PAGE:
Are cops 'frienemies' of the Constitution?
The person’s fundamental desire — and Constitutional right — to be left alone must be balanced against an officer’s responsibility — and mission— to interdict crime
Justice Brandeis made a famous dissent in the 1928 case Omstead v. United States in which he stated, “The makers of our Constitution undertook to secure conditions favorable to the pursuit of happiness. They conferred, as against the Government, the right to be let alone — the most comprehensive of rights, and the right most valued by civilized men. To protect that right, every unjustifiable intrusion by the Government upon the privacy of the individual, whatever the means employed, must be deemed a violation of the Fourth Amendment.”
The Fundamental Right to be Left Alone
Life? Liberty? The pursuit of happiness? I have the power to immediately bring an end to any or all of those to each person I pass. Of course I am in a noble profession. I help, I save, I uphold the law. But look at me! I have a gun, pepper spray, handcuffs, and a baton — hardly equipment one might imagine of a person whom the statute labels a “peace” officer.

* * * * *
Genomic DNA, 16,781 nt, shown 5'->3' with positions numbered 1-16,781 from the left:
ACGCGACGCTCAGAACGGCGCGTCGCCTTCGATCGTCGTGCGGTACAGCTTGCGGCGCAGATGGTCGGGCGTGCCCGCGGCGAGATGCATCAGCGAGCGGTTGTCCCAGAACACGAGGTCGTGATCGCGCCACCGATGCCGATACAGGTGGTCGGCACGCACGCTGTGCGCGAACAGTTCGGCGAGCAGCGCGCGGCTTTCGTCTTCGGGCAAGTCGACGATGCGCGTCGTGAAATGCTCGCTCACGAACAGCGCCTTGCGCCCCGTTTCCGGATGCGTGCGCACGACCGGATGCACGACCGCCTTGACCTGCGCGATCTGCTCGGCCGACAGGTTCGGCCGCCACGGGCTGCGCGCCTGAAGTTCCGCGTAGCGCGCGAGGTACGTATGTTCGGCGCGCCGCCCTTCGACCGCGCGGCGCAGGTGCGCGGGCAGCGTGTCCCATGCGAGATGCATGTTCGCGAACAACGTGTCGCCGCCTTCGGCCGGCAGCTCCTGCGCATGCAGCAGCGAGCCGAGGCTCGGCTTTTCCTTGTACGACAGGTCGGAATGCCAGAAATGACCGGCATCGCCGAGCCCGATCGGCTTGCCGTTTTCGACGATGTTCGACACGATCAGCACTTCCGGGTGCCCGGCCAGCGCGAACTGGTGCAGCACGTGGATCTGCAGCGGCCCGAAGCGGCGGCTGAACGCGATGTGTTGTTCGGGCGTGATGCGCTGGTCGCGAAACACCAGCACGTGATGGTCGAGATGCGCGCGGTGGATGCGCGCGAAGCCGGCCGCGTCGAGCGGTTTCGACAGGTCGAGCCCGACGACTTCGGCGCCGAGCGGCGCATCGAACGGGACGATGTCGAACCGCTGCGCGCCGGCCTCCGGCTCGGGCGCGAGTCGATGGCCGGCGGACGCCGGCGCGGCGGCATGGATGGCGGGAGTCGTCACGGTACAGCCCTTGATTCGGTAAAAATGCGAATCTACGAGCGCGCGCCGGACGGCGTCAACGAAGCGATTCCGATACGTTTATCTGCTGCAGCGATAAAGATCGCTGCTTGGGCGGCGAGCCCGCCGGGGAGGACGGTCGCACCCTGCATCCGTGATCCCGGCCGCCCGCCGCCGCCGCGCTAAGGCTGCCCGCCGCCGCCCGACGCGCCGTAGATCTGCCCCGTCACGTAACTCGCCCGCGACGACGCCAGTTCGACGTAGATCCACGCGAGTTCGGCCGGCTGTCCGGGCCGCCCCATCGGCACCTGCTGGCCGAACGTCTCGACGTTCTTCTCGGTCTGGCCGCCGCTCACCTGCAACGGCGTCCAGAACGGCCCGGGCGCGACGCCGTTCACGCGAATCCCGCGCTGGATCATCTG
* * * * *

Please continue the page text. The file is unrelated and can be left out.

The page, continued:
The police officer holds the power to restrain, and criminals have the power to bring fear and disorder to our world. Resting on the shoulders of every officer is the responsibility to balance that power to stop, question, search, and detain a person with people’s fundamental desire — and Constitutional right — to be left alone to conduct their lives. Therefore, one theory of policing would hold that officers should tread as lightly as possible with discretion favoring self-restraint. The other says that since the courts and legislatures allow encroachments on liberty we should push those to the limits for the greater good of finding criminal activity.
In other words, the great question of freedom is whether our ability to discover criminal activity at the risk of liberty is the greater good over our ability to give citizens the greatest latitude in going about their day without our intrusion therefore inevitably allowing evil to go undiscovered.
The True Guardians of Liberty
Those of us carrying the badge must be vigilant of our own understanding of the element of freedom Justice Brandies recognized. But for the larger goal of the kinds of freedoms that were sought by our founders the answer is not for the police to shirk their lawful responsibilities, nor is it on the courts to arbitrarily nitpick at our honest efforts at interdicting crime. It is in the power of the people to hold their legislators accountable and stop allowing the law to replace our God-given common sense as America’s moral absolute.
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